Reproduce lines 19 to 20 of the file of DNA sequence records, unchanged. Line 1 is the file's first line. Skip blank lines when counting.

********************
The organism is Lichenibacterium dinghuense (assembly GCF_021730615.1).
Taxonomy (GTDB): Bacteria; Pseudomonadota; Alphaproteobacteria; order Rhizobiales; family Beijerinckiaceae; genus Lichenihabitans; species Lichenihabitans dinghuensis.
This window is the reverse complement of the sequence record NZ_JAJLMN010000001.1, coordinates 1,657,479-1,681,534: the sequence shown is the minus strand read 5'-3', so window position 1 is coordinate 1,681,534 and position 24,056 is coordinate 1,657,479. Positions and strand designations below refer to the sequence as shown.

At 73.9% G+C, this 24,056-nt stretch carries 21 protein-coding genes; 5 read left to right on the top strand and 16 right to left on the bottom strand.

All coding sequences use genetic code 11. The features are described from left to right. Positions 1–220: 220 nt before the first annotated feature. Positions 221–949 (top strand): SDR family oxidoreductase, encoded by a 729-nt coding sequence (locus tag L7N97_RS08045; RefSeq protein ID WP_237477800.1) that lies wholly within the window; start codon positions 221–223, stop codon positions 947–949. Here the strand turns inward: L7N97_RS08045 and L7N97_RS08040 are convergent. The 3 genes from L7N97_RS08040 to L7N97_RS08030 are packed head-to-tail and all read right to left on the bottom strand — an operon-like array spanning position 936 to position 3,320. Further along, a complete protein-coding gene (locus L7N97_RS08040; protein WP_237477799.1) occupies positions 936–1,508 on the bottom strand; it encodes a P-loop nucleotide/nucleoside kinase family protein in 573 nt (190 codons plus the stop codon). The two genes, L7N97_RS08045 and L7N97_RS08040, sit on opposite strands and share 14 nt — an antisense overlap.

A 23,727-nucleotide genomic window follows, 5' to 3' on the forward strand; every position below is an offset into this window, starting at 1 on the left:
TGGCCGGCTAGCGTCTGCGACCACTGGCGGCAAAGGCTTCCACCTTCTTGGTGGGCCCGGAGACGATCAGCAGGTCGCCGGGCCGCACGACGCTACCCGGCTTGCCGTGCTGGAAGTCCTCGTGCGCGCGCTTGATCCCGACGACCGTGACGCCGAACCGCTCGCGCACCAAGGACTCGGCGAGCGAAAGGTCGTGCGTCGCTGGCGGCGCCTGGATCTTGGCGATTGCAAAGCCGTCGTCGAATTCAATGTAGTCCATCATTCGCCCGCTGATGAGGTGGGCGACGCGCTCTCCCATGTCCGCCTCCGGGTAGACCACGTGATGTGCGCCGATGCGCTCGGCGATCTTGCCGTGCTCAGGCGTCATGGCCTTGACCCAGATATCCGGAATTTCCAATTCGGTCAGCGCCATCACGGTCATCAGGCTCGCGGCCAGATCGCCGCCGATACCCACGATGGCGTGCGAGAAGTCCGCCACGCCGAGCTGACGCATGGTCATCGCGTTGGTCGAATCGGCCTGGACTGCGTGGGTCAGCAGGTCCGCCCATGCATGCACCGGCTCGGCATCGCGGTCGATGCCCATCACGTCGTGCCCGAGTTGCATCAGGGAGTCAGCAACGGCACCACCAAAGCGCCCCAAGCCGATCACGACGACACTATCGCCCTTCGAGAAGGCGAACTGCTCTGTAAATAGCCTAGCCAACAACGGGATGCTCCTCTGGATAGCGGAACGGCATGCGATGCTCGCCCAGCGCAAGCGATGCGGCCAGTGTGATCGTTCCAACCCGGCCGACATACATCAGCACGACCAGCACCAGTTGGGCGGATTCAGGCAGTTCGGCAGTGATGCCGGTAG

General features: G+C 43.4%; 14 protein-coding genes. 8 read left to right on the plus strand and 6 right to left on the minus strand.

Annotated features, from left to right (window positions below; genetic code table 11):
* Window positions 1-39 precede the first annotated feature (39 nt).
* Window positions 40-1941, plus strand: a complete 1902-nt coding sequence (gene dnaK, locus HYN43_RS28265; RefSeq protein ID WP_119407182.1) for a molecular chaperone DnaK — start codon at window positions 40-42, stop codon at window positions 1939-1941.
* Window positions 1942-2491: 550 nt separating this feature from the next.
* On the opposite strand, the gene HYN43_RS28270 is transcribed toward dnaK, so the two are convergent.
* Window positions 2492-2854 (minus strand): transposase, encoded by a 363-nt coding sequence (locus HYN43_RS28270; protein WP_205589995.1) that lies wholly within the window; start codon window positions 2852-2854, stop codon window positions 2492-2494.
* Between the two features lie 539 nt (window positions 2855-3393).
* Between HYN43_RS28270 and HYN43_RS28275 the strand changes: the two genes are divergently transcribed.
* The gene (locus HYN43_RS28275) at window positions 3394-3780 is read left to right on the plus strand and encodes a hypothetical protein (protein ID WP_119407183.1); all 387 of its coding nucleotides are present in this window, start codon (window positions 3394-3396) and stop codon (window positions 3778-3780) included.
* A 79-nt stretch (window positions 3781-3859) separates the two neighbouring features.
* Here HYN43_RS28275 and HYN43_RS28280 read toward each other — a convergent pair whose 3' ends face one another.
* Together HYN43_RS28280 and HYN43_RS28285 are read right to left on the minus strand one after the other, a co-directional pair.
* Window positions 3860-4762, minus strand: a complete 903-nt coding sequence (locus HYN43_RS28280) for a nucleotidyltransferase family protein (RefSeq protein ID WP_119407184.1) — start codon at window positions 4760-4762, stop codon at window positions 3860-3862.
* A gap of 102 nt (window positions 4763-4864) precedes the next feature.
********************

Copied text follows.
* Here HYN43_RS28275 and HYN43_RS28280 read toward each other — a convergent pair whose 3' ends face one another.
* Together HYN43_RS28280 and HYN43_RS28285 are read right to left on the minus strand one after the other, a co-directional pair.